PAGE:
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Sounding Out HeritageCultural Politics and the Social Practice of Quan ho Folk Song in Northern Vietnam$
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Lauren Meeker

Print publication date: 2013

Print ISBN-13: 9780824835682

Published to Hawaii Scholarship Online: November 2016

DOI: 10.21313/hawaii/9780824835682.001.0001

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PRINTED FROM HAWAII SCHOLARSHIP ONLINE (www.hawaii.universitypressscholarship.com). (c) Copyright Hawaii University Press, 2018. All Rights Reserved. Under the terms of the licence agreement, an individual user may print out a PDF of a single chapter of a monograph in HSO for personal use (for details see www.universitypressscholarship.com/page/privacy-policy).date: 16 October 2018

Staging Quan Họ, Televising New Social Relationships

Staging Quan Họ, Televising New Social Relationships

(p.94) 4 Staging Quan Họ, Televising New Social Relationships
Sounding Out Heritage

Lauren Meeker

University of Hawai'i Press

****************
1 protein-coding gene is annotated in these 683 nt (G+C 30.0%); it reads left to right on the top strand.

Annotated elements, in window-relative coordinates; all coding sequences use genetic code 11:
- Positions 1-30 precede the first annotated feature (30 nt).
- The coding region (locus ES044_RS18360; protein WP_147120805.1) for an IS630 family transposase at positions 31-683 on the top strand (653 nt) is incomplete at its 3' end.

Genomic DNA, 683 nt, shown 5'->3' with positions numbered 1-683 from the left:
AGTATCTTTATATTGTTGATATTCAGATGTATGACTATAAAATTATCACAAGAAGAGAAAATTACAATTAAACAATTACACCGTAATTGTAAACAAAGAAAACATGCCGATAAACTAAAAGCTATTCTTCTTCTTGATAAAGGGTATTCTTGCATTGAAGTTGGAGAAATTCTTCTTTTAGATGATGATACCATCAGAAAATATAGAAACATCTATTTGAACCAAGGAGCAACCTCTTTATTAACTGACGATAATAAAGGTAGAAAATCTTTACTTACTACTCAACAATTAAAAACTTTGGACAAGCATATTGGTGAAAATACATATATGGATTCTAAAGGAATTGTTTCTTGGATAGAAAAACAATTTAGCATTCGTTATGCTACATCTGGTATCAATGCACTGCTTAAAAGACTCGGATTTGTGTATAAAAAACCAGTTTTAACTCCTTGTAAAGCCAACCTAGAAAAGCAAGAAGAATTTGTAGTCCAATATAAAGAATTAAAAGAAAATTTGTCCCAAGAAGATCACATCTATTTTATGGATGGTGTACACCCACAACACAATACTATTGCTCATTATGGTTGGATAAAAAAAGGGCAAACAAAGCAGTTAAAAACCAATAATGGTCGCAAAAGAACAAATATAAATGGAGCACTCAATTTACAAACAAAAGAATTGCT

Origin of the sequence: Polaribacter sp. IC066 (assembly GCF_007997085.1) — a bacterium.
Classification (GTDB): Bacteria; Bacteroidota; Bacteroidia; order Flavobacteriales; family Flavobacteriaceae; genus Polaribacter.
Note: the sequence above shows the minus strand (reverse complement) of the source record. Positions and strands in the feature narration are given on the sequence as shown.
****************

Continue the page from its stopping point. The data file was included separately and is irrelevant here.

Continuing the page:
This chapter explores how the performance stage and television (as a form of stage) mediate between different social contexts of performance. A successful performance relies upon meeting the social expectations of and conforming to the conventions of a genre, community, or society. The “socially appropriate ways” of communicating with an audience, or with other singers, is dramatically different in the performance of quan họ on the stage and the social practice of quan họ in the villages. Whereas in village quan họ, embodied practices generated social relationships based on sentiment, on the stage or on screen social relationships must answer to an audience of viewers who are not directly linked to the performer through relationships of sentiment. Whereas in the village, singers sat, sang, and imagined things, now they, and everyone else, can see these things enacted literally on screen.

Keywords:   stage performance, television performance, folk songs, folk music, social context

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